“We were mainly curious about how many mass fish deaths might occur under future climate change,” said Simon Tay, a doctoral student in the Department of Biological Sciences at the University of Arkansas and lead author of the study.
The study used a decade of documented fish kills across Minnesota and Wisconsin and more than a million water and air temperature profiles from 8,891 boreal lakes.
Projections of future temperature increases as a result of climate change were also used.
Assuming the current pace of climate change does not slow down, computer models predict a 600 percent increase in fish mortality by 2100.
“It’s so dangerous, it’s so amazing,” Tay said. “It’s worrying for the future of the fish across those lakes.”
“I was surprised by the magnitude of the effect,” said Nick Phelps, an assistant professor at the University of Minnesota who helped compile the fish-kill database. “It’s a scary future if that’s the way things are.”
Phelps explained, “Currently, we estimate that there are about 500 fish deaths annually here in Minnesota. Conservative estimates from this research are that by the end of the century, there will be several thousand fish deaths each year.”
The change will be gradual over decades with a marked increase in the next 30 years.
While temperatures are expected to rise steadily, Phelps said more extreme weather events are also likely, with heat waves rapidly raising water temperatures and causing fish to die.
The study also predicts that there will be less Fish are killed during the winter. Fish deaths often occur in winter when lakes are covered with heavy snow that blocks sunlight, reducing the oxygen produced by aquatic plants. Future climate forecasts will reduce snow and ice in Minnesota lakes, which is expected to reduce winter fish mortality, Tay said.
According to researchers, the main causes of fish kills in the upper Midwest are infectious diseases and low oxygen levels in the water. High water temperature exacerbates both of these risks.
Warmer water contains less oxygen, and warmer water stresses fish making them more susceptible to disease.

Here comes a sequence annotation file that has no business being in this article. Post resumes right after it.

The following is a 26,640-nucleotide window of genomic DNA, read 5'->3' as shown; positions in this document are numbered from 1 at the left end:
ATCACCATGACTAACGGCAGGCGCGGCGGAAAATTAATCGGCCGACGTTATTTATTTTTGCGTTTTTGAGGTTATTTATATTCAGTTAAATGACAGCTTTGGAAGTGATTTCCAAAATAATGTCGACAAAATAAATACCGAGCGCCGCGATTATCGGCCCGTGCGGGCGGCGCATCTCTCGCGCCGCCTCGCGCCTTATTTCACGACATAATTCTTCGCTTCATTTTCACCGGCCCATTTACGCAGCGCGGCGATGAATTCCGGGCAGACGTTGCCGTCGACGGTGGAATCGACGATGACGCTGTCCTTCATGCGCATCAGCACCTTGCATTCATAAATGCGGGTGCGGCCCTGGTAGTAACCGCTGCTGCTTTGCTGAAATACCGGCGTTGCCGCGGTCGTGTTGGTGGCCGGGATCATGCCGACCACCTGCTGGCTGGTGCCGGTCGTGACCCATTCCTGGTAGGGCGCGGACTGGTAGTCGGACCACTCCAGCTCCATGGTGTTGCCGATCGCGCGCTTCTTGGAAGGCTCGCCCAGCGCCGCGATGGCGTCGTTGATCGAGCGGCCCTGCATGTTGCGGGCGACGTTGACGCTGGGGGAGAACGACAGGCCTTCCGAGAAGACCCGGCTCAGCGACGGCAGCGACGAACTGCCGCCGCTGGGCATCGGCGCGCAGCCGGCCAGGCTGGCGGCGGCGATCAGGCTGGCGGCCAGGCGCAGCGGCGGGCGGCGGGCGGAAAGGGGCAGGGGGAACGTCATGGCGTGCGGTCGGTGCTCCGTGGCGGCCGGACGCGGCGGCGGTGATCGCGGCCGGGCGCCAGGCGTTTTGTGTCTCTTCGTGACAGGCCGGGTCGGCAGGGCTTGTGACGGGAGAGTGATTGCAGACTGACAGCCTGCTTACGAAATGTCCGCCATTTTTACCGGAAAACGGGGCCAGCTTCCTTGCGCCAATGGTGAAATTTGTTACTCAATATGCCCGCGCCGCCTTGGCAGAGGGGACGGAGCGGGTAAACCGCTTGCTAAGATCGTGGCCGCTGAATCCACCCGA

Recorded fish kills document large numbers of adult fish that die in a short period and usually wash shore. There are ripple effects on the lake’s complex ecosystems that are not well understood, Tay said.
“There are many adverse effects on juveniles, fetuses and eggs, which we will not record in our datasets, because no one is recording that,” he said.
Threat to cold and warm water species
Water temperature rise is a well-documented threat to cold-water fish species such as salmon, trout, or cisco.
But the researchers say there is also a significant threat to warm-water fish species.
“Most of the documented deaths were from gill fish and sunfish, which are major fishing fish in the area,” Tay said. “These deaths are primarily due to low concentrations of dissolved oxygen.”
With fish deaths occurring so often, Phelps said, it will become more difficult for fish populations in the lake to recover. If this prediction is proven over the remainder of this century, Minnesota’s fisheries will change dramatically.
He said, “There will be a shift from a system dominated by perch, to a system dominated by bass, with the temperature of the water rising, and that is due to the effect on production and availability of food and everything else.” We’ll see that change happens over time probably through mortality events, fish kills. ”
The researchers believe that these effects could be mitigated somewhat if temperatures did not rise as much as expected. There may be management techniques in place to maintain the health of water bodies as the water temperature rises.
“We know that healthy ecosystems are more resilient,” Phelps said. “So the things that can keep our lakes healthy, like limiting coastal development, preventing invasive species from entering, and reducing chemical runoff, are all good things for the lake.”
But climate change could also mean managing a new normal where fish populations vary or are much less. Tay suggests that such a significant increase in fish deaths would be difficult to manage.
“It will probably increase the resources of the NRM, because if there are thousands of lakes that are getting warmer, there is a lot more that we can devote our time to rehabilitating,” he said. Too much mess for us to clean up in theory.”
Based on computer models that ran for this project, Tay believes the expectations in this study are conservative and not a worst-case scenario.